A new way of looking at the recovery of legal research costs? Why not.

Recently, I was a guest speaker at the annual Private Law Librarian Summit in Boston where the conference coordinator had requested I address the state of cost recovery in the legal market.  When I gave the presentation, it was the last session on Saturday afternoon right before the conference-ending cocktail hour.  I don’t know the reason, whether it was because the session was right before the cocktail hour or because of the topic itself– but the data was certainly met by a lively group of people and a lively response.

This data point was the trigger:  the results from the Mattern & Associates 2012 Cost Recovery Survey indicates that legal research continues to be the number one area that clients are pushing back on (80%) and refusing to pay (69%). No other area is even close.

I think the obvious question is why.  Why is this area so highly targeted by clients?  What made the discussion so lively was the interesting mix of law firm librarians and clients.  The clients sitting in the room during the presentation offered the following:

  1. Part of the reluctance is the fact that firms are billing for both the legal research and the hours incurred.
  2. The second reason was the lack of trust that the price was the actual cost the firm was paying.  (On a side note, 13% of firms responding to our 2012 Cost Recovery Survey still charge the list rate from the vendor.)

When I suggested that firms move to a hard cost model (Mattern Plan B™) for this area, that’s when things got lively. Many of the law firm attendees defended their current system of reconciling their costs against their discounts and passing that charge through to their clients.  Another group had a different way of allocating their costs – all were very interesting, but all were missing the point.  The problem wasn’t whether a firm was implementing one system or another, but the fact that the firm was producing the charge, not the vendor, and the lack of trust for internally generated costs.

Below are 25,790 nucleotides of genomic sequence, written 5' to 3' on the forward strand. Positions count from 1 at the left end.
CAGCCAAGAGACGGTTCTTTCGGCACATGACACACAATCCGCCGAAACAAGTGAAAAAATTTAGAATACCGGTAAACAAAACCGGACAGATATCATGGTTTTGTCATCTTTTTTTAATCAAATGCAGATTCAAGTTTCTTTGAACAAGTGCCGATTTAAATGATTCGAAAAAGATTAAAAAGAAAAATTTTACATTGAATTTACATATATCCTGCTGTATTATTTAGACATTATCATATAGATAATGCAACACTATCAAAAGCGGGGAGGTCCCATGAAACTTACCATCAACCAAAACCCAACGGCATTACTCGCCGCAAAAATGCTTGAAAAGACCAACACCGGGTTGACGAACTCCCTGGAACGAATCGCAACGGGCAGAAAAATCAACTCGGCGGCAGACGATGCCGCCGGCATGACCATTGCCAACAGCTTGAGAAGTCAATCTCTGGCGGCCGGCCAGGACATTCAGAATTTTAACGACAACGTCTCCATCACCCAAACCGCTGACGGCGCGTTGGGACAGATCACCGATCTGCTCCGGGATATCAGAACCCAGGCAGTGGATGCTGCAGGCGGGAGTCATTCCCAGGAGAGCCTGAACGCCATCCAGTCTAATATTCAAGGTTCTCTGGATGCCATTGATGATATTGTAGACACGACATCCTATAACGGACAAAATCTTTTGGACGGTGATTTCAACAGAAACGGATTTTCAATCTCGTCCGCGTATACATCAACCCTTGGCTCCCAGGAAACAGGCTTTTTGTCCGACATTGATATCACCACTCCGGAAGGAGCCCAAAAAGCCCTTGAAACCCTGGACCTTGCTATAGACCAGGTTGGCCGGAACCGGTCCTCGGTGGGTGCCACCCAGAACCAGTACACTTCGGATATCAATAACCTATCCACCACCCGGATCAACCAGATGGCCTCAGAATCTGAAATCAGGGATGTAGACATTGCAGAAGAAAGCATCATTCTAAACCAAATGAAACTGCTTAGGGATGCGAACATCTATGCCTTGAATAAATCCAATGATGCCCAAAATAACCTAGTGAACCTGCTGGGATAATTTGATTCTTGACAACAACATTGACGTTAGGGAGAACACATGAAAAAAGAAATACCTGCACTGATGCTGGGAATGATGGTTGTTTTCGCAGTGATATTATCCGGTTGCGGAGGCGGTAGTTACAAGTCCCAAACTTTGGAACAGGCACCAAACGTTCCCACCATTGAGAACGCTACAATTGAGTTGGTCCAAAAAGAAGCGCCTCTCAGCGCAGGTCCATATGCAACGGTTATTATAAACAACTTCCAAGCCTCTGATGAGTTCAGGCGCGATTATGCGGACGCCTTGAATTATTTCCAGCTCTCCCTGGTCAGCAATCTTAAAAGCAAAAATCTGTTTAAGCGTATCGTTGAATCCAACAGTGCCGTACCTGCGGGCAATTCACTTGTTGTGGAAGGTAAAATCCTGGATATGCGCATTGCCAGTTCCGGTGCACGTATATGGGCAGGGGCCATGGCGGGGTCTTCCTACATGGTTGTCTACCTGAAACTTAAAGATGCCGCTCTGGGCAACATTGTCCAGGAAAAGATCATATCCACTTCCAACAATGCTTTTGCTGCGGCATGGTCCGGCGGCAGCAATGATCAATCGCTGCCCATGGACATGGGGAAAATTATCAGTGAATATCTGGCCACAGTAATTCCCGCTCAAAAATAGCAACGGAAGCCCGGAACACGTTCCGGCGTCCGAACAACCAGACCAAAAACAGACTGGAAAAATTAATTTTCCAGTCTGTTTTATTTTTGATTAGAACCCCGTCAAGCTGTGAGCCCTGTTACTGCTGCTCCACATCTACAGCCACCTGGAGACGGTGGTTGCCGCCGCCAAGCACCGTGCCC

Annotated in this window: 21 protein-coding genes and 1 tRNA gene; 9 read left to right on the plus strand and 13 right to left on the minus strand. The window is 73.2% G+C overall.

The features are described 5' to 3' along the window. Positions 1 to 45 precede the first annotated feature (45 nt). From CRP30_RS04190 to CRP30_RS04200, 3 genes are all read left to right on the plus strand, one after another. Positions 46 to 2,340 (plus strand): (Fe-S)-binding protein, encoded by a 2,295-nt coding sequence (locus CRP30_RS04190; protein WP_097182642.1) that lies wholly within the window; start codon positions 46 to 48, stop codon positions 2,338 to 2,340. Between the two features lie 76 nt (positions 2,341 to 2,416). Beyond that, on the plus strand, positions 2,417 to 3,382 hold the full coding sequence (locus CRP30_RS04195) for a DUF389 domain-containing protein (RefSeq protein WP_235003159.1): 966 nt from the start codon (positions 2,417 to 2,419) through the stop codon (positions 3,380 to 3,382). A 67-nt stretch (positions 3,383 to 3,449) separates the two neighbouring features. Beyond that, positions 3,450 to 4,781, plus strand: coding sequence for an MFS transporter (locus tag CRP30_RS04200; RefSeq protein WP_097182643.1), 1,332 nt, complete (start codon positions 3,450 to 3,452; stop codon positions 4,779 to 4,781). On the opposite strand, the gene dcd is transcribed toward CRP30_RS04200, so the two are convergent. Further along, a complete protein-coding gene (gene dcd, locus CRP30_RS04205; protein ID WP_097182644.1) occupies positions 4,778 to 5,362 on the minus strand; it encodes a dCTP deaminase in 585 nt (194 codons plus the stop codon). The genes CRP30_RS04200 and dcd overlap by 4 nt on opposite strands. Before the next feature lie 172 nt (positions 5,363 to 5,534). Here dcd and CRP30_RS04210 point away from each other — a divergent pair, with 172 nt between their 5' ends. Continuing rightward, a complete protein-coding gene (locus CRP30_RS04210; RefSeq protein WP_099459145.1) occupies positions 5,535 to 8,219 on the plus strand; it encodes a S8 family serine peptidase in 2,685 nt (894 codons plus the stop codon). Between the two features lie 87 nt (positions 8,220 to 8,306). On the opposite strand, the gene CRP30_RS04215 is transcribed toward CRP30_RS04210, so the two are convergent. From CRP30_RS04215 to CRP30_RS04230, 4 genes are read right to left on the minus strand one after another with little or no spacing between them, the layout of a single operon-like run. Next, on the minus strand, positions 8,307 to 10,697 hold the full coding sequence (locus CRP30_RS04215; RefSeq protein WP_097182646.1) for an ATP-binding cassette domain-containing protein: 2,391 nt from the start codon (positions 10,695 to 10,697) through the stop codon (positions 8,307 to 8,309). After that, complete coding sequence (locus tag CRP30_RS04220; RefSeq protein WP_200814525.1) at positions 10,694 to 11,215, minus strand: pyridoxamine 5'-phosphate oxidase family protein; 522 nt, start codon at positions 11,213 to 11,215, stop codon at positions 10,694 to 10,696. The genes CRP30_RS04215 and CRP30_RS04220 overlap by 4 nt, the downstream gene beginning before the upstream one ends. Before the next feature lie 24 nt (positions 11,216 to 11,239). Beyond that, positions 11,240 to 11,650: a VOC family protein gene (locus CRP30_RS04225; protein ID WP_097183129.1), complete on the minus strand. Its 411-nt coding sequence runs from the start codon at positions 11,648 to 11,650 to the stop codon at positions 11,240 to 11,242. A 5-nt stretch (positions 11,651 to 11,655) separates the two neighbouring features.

I promised the group that I would research applying Mattern Plan B™ to the area of legal research and report back to them.  That project has begun, and I will keep you posted on the results.

In the meanwhile, non-participating firms are currently being invited to access our web-based Overview of the 2012 Cost Recovery Survey here:  www.matternassoc.com.  The aggregate legal research recovery data is included in the Overview as well as many other areas of traditional and modern cost recovery areas.

We look forward to keeping the discussion lively.